South China Morning Post readers may have gained the impression in recent days that the ‘through train’ link between the Hong Kong and Shanghai stock exchanges is an earth-shattering step forward in opening up China’s capital markets, a humungous ‘Win-Win’, and a sure-fire guarantee that the US Dollar will be wiped out by the mighty Yuan any day now…
It has now come to the editors’ attention that the arrangement is in fact so absurdly small in scope as to be basically irrelevant and just plain stupid…
…and the previous few days’ frenzied excitement was misplaced and indeed misleading; they are pleased to clarify this and apologize for any confusion.
Seriously: what were they thinking? Back on Friday when the news came out, anyone with half a brain could see that this was yet another non-story about a non-liberalization of an economy that has to be tightly rigged so the Chinese Communist Party elders can maintain their paranoiac grip while the kleptomaniac kids carry on pillaging. The country’s leaders probably have little or no clue about which bits of the economy could possibly be opened up without the whole thing collapsing; they’re certainly not about to find out the hard way. Yet our media join in with the stock exchange officials and politicians raving about the emperor’s latest dazzling costume.
The stock exchange and government people have their own needs and agendas. They are mostly bureaucrats, mostly appointed for their political reliability, and they run organizations insulated in their respective ways from competition; shoe-shining and not questioning things are key parts of the skill-set. The net result, as we are all so frequently and vividly reminded, is that they live in a different world with its own reality. In a parallel universe where 100 million Mainland shoppers coming to Hong Kong seems do-able, cool and no big deal, the idea that Beijing would give its common people meaningful access to offshore investment markets might not raise eyebrows.
The media should, in theory, be apart. And as today’s deluge of skepticism shows, most of the journalists are indeed capable of cutting through the BS and getting down to truth and facts. (And at length. For the lazy or just jaded, the Standard offers an incomplete but brief debunking of the ‘through-train’ phooey.) So what was going on from Friday to Monday with all the cheerleading about capital controls disappearing, the Yuan trade mega-hub blooming, tons of commissions rolling in and all the rest?
Presumably, we are talking about proprietors’ pre-emptive cringes, again. However sympathetic or restrained, an objective analysis of the ‘through-train’ announcement would obviously be at variance with the official ecstatic excitement. To be at variance is to ‘not support’ the Beijing-appointed government. The tycoon newspaper owners acquired their local news empires in order to be able to show support. The secret police are probably not monitoring every column inch of the local press’s output, but you can never be sure. So weird garbage has to appear, just in case the proprietor needs to pull a sheaf of stories out to prove his loyalty to the Vice-Premier or someone and thus, hopefully, ensure that his Mainland real estate or retail investments do not suffer any mishaps.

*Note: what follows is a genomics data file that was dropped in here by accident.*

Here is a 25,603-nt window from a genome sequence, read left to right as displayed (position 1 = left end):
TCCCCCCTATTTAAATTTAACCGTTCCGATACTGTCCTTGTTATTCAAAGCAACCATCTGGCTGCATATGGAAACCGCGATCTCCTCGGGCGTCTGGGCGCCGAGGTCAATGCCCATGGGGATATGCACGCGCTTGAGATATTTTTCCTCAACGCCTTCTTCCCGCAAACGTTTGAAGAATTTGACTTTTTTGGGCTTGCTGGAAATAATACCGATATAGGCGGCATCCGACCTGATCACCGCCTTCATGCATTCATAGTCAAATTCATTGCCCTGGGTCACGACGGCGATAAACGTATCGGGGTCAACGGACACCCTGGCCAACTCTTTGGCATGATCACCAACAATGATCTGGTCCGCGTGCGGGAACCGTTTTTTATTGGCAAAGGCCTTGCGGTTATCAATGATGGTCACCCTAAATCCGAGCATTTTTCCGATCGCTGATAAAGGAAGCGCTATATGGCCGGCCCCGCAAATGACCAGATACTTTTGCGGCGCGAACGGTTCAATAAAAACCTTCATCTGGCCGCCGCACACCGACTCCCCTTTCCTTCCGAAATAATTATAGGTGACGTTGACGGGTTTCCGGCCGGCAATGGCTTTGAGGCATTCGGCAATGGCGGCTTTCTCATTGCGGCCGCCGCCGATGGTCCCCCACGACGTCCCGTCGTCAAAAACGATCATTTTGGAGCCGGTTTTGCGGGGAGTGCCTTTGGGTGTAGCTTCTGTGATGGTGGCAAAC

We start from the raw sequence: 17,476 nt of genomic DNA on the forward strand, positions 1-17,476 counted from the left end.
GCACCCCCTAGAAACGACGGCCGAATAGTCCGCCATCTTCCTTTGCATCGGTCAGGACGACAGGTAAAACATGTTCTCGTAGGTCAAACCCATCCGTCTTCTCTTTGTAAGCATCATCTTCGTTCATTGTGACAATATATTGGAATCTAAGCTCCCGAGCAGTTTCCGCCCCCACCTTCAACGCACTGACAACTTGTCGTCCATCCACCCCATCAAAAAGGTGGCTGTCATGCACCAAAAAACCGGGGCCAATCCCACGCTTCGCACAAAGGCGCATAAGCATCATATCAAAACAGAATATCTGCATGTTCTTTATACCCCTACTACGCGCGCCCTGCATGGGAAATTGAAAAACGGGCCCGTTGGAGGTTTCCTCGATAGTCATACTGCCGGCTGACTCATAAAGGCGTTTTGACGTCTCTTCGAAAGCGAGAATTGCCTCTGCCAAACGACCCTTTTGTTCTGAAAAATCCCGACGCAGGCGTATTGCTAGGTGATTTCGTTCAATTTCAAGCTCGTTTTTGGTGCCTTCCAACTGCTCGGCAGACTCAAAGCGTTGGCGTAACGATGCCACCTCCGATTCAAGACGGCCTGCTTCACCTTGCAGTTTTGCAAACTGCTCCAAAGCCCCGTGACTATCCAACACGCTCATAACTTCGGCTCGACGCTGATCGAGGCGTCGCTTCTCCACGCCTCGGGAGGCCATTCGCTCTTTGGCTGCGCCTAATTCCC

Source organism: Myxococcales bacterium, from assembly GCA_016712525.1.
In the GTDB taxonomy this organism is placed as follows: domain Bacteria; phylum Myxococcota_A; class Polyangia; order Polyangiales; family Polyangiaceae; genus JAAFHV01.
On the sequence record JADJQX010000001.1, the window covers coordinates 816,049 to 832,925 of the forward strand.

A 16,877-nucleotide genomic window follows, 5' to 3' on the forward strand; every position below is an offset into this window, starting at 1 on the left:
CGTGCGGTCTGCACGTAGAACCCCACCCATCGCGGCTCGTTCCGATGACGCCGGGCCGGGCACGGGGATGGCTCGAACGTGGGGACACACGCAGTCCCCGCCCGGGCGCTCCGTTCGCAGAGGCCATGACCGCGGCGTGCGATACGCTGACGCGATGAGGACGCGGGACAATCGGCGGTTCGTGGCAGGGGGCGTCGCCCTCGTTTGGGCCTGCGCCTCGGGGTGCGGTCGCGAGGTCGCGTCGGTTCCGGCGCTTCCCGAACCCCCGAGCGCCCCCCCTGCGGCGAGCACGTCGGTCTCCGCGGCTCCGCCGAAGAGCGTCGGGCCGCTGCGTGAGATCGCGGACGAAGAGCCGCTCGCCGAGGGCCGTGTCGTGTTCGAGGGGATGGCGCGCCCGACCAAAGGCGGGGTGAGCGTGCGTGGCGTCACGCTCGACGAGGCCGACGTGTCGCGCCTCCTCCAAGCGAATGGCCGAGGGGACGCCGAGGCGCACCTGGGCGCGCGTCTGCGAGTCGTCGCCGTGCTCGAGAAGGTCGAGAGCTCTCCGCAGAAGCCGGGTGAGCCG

The problem with this is clear. Let’s say a Basic Law expert we’ve never heard of, Professor Zhang from the Liaoning Academy of Advanced Hong Kong and Macau Studies, mumbles something about how the world is flat. Our own Chief Executive CY Leung jumps up to express his gratitude to the Professor for guiding us on the correct path on this important subject. So far, so good – nothing untoward. But then what happens at, for example, the SCMP? Columnist George Chen writes about how his old friends in Shanghai always used to say the world was flat, and Enoch Yiu interviews Ronald Arculli in-depth about the complete non-curvature of our planet, and so on. The interests of readers do not come into this equation.
A rather elegant solution, perhaps, would be to have some special secret sign next to fantasy-ravings masquerading as serious news and analysis, so readers can just flick past them. A little star in the top left corner above the headline, for example. It would spare everyone time and embarrassment.